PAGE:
The fight for ‘The Story of Sharifa’
Last week, the nation was set ablaze by a very angry man and the two pages of a textbook which he ripped apart. What followed were days of confusion, outrage, and heated debates spanning religion, morality, and human rights. All this culminated in the Ministry of Education forming a five-member probe committee on January 24 to look into and potentially amend The Story of Sharifa.
At first, I thought this was perfectly reasonable due diligence by the government in light of the immense controversy surrounding the story. Upon closer inspection, though, I noticed a glaring red flag: all of the members of the probe committee are either education specialists or religious scholars. No sociologist or human rights activist was included. Regrettably, yet unsurprisingly, all of them are also men. More importantly, not one member of any other gender was included, despite the issue at hand most directly impacting a community which is marginalised based on their gender identity.
This is not to imply that the current members of the committee are disingenuous in any way; it is simply a matter of including diverse perspectives while addressing a sensitive, politically charged concern. These five experts have never walked a mile in the shoes of someone belonging to the vulnerable community in question and likely lack a sufficiently nuanced understanding of their suffering. Yet, these are the same men granted the power to decide whether the fundamental human rights of this group are too "radical" for students of Class 7 history and social science.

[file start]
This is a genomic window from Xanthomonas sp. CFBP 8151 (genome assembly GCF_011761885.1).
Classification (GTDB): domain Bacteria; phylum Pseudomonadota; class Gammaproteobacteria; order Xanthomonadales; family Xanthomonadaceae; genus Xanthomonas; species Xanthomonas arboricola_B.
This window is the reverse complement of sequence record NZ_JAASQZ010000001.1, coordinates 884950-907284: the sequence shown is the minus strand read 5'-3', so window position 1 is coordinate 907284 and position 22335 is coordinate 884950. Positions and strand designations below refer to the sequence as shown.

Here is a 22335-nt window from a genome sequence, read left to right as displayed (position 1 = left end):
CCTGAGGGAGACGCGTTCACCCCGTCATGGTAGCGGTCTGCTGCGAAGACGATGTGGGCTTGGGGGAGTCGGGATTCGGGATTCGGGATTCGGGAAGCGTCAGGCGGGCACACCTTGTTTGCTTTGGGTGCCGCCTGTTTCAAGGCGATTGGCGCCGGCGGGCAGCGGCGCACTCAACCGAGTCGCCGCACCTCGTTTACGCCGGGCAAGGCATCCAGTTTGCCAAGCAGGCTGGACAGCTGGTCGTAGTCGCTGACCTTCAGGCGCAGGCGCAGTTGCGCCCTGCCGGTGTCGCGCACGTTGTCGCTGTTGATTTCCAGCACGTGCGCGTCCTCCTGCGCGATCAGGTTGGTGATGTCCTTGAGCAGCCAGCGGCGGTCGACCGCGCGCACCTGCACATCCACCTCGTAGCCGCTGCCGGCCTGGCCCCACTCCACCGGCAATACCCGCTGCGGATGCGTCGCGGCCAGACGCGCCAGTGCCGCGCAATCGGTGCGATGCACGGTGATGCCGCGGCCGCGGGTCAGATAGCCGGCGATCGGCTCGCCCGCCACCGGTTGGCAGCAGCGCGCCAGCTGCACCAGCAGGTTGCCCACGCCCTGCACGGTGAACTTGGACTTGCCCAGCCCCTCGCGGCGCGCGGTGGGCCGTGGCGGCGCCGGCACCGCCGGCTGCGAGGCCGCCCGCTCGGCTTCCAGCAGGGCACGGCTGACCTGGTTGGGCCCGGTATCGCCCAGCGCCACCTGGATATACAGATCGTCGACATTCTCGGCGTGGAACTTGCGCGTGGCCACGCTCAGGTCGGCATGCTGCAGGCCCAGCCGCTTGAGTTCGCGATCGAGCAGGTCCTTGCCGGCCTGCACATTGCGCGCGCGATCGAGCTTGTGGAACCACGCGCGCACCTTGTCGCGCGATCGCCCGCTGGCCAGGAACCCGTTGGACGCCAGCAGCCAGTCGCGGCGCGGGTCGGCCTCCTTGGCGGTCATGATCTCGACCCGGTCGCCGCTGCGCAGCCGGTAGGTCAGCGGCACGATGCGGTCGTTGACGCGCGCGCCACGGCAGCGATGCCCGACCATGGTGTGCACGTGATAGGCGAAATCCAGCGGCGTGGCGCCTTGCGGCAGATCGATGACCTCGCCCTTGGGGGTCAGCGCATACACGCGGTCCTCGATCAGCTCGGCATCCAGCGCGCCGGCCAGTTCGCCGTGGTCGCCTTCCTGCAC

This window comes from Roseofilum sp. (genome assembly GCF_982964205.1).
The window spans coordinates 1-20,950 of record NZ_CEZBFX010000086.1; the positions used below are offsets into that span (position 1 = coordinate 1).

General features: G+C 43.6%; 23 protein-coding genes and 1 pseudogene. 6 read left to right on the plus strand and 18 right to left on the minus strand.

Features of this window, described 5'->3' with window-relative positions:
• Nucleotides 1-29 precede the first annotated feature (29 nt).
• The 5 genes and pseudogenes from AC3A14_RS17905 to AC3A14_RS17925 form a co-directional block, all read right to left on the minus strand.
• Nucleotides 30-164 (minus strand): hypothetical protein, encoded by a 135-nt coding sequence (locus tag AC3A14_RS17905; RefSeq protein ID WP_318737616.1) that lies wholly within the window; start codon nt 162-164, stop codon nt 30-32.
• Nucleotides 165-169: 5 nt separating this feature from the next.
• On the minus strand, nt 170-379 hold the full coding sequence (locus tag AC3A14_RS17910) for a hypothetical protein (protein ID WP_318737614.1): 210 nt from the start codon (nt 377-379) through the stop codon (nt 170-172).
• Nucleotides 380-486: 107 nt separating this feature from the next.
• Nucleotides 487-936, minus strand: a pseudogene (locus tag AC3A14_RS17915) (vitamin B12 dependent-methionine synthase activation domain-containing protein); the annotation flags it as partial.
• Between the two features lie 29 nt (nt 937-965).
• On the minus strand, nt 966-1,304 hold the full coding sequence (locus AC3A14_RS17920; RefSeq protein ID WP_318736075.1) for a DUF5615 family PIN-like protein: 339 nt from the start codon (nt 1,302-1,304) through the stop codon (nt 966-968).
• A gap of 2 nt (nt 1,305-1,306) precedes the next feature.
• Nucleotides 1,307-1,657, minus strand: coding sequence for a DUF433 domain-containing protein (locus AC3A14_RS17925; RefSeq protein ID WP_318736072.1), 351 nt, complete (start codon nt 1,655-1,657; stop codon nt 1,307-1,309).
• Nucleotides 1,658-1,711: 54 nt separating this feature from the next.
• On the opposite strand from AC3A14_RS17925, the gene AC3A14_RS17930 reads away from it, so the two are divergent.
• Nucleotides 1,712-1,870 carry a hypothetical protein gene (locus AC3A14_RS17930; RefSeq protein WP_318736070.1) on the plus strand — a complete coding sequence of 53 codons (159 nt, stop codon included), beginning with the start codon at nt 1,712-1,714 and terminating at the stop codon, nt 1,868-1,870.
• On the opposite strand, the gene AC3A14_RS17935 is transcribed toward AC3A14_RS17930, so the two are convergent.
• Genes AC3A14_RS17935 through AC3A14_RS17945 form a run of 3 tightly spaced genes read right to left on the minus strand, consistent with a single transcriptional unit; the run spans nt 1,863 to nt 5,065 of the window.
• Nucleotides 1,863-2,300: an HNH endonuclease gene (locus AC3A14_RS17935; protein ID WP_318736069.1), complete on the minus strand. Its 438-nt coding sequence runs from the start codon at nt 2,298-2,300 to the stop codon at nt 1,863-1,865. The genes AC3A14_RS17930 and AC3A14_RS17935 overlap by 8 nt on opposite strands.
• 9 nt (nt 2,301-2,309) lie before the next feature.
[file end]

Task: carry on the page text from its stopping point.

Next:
This lack of representation is endemic to the political processes in Bangladesh. In the vast majority of instances, the decisions affecting the most underprivileged are made in the absence of those very people. As a result, the perspectives of these groups are left behind in the policies that concern their rights and amenities. It is no wonder how it took Bangladesh nearly half a century before legally acknowledging the Hijra community in 2013 and why they still face persecution to this day.
The recent situation escalated when a Supreme Court lawyer named Md Mahmudul Hasan, on January 25, issued a legal notice addressing all educational institutions and bookstores, demanding that they remove The Story of Sharifa from the Class 7 history and social science books along with the book itself within 30 days, threatening legal action otherwise. While media outlets have been busy making headlines of this legal notice, it's important to realise that this is merely a threat at this point—and most likely an empty one, given his track record of ludicrous legal stunts. For instance, Mahmudul infamously attempted to abolish the Mongol Shobhajatra in 2023, claiming the age-old tradition to be "unconstitutional, illegal, and artificially created." While we hope his most recent attempt at grabbing headlines will meet the same demise as his past one, this does emphasise the precarious dilemma the government is faced with at present: either give in to the backlash and bury The Story of Sharifa under an inferno of populist intolerance, or stand its ground for a story that the National Curriculum and Textbook Board itself believed was worth telling.